How Elite Athletes Can Optimize Sleep for Peak Performance, with Jesse D. Cook, MS

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Cook explains to HCPLive how elite athletes can optimize sleep for peak performance.

With the summer solstice past us and Americans getting in their patriot spirit today with their barbecues, red-white-and-blue outfits, and fireworks for the Fourth of July, the season of the sweltering heat and beach days has arrived.

It also means it is officially the Summer Olympics season, which begins in only a few weeks on July 26, 2024. With the Olympics on its way, it is crucial to address the importance of sleep for elite athletes.

A month ago, Jesse D. Cook, MS, from the University of Wisconsin-Madison, presented on optimizing elite athletes’ sleep for peak performance at SLEEP 2024 in Houston. At the conference, HCPLive sat down with Cook to discuss sleep optimization and personalized sleep strategies for elite athletes.

Cook said sleep helps acute functioning day-to-day and long-term health. For athletes, good sleep brings quicker and clearer thoughts, faster speed, and better emotional regularity.

“So, when you're actually in competition, you're able to perform in a manner you want to, rather than letting your emotions affect you,” Cook told HCPLive.

Sleep recommendations depend on age, varying throughout a lifespan. For instance, adolescents are recommended to have 8 – 10 hours of sleep, and a young to middle adult is recommended to sleep for 7 – 9 hours.

“A bigger part of this puzzle is the fact that the circadian rhythm, this biological clock inside of us, plays such a key role in regulating sleep and wake, and we must be mindful that there are variations in that inter-individually,” Cook said. “For me, I'm a morning lark, and so the timing of my sleep probably should be different from someone who has circadian characteristics that are more [evening-based]. And if we don't factor those things into the equation, we might be actually doing more harm than good from trying to structure a schedule.”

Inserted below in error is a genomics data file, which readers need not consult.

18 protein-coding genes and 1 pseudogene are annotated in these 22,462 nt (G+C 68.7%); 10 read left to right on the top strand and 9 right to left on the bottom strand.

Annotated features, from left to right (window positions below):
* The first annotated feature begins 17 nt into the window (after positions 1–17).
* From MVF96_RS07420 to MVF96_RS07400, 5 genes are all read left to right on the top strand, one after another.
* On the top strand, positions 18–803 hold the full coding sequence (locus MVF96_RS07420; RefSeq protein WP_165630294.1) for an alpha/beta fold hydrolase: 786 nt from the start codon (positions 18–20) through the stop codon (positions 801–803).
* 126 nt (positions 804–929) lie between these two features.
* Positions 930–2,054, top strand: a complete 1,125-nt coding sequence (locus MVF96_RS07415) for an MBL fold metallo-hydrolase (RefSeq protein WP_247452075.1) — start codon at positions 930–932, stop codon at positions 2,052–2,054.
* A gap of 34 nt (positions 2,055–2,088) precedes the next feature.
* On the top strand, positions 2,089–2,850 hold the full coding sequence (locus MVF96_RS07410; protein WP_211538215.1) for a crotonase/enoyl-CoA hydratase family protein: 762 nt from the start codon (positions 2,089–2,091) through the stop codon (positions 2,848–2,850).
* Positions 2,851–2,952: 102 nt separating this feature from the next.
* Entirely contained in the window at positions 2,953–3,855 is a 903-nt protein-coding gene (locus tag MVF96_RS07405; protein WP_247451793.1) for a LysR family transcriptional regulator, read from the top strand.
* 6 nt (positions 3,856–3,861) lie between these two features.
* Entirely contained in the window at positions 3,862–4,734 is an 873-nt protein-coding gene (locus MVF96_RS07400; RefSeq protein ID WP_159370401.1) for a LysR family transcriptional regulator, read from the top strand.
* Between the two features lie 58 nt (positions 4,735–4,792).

Travel impacts an elite athlete’s sleep, such as traveling through time zones and experiencing an acute disruption to the circadian rhythm. Even traveling far distances without a time zone change can significantly impact performances.

Sitting in cramped spaces—whether that be cars, airplanes, or busses—is not optimal for blood flow which can affect recovery after a sporting event. Travel can ultimately put a lot of stress on the body, and this begs the question of how much training athletes need to avoid overtraining and the negative effects of travel.

Research has shown sleeping longer, taking less time to fall asleep, or staying asleep better brings observable benefits for athletes, such as improved free throw percentage, improved 3-point percentage, and increased VO2 Max.

“A big question becomes… how meaningful are these in the actual game performance themselves? Some of the research that I've done has shown that, yes, we see these changes. However, it's unclear,” Cook said. “Scientifically, they’re significant, but when it comes to the game, actual scenario, does it have a meaningful impact on the game? Perhaps [that] is true, and we just need more research and more cohesion between teams to do that.”

References

Bender, A, Cook, J, Mah, C. Helping Elite Athletes Optimize Sleep for Peak Performance. Session presented at SLEEP 2024 on June 4, 2024 in Houston TX.


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